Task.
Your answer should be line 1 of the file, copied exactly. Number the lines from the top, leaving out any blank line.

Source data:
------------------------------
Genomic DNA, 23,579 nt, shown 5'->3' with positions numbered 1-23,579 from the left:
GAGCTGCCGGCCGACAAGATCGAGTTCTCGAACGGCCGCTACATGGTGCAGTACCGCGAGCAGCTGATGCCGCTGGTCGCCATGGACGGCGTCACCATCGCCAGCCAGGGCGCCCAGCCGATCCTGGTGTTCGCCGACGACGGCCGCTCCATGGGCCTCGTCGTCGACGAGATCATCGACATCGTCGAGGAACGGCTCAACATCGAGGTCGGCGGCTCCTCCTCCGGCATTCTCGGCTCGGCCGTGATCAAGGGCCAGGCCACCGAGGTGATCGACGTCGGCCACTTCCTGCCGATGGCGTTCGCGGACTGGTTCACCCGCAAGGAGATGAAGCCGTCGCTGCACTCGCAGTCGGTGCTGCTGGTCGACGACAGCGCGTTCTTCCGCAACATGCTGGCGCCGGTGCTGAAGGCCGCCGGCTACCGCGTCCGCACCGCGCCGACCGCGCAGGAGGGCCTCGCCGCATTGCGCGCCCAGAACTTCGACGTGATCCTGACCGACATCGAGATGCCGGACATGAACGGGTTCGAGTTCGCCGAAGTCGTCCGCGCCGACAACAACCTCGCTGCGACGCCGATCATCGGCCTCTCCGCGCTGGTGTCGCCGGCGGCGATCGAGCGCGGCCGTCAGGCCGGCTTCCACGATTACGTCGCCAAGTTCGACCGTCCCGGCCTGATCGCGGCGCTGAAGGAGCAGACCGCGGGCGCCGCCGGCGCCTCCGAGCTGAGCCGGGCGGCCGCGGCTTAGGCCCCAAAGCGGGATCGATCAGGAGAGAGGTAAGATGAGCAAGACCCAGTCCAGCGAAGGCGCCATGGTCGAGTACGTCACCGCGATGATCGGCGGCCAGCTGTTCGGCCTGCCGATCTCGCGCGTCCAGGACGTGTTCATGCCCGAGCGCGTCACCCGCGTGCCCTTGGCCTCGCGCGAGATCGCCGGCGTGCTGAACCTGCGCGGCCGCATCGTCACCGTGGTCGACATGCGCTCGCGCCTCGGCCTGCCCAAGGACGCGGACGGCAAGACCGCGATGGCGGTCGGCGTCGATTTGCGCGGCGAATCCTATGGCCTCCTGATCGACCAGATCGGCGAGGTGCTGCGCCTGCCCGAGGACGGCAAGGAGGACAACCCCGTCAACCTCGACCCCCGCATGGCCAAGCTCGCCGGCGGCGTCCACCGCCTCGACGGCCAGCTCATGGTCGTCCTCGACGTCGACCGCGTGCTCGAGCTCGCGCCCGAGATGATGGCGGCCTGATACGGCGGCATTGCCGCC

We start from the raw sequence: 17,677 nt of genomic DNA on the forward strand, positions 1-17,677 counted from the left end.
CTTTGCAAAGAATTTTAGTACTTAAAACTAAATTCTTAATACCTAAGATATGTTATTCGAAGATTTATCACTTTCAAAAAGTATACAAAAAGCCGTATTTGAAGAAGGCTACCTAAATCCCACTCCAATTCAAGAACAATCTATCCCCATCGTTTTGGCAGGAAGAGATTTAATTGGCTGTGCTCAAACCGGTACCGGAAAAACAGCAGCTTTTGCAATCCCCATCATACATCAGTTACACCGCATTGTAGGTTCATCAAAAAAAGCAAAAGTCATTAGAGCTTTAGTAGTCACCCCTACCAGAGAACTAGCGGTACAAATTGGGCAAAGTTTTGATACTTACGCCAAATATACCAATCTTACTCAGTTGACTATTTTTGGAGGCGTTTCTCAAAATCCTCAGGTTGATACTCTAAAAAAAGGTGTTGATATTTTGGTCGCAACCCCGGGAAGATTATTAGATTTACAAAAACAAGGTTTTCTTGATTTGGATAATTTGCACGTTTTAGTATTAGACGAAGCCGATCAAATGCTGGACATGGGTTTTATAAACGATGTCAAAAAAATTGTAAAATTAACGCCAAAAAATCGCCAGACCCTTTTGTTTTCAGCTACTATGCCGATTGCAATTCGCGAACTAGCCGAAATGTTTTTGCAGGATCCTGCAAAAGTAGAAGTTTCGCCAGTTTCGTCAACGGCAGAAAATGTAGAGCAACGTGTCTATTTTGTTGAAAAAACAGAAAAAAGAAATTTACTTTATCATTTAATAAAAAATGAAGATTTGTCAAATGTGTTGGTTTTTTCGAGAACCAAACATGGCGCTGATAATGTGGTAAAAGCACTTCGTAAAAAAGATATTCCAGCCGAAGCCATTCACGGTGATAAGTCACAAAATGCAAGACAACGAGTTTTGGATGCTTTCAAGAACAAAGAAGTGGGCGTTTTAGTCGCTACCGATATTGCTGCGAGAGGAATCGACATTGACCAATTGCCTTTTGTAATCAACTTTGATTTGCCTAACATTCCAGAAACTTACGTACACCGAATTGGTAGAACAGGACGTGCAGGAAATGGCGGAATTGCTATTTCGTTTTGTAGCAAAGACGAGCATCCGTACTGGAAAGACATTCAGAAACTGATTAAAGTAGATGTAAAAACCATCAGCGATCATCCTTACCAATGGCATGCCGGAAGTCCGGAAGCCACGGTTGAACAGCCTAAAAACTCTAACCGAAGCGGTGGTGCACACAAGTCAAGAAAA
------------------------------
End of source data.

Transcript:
Genomic DNA, 23,579 nt, shown 5'->3' with positions numbered 1-23,579 from the left: